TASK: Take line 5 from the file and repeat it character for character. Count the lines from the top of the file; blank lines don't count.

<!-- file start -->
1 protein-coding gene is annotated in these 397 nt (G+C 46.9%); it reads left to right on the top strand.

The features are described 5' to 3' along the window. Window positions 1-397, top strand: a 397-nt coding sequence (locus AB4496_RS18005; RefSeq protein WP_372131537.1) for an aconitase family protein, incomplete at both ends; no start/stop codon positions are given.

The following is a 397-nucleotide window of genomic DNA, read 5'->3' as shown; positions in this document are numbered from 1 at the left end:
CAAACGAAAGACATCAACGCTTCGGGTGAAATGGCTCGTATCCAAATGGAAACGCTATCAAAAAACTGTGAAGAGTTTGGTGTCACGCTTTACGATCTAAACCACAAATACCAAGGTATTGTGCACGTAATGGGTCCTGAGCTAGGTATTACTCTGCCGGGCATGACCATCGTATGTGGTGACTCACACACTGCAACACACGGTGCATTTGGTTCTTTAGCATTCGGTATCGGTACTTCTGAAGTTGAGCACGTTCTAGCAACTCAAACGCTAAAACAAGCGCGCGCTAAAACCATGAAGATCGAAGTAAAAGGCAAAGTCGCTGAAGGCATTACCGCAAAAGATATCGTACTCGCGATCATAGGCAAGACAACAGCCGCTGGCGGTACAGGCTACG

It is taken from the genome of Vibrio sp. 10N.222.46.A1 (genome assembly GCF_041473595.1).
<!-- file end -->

It is taken from the genome of Vibrio sp. 10N.222.46.A1 (genome assembly GCF_041473595.1).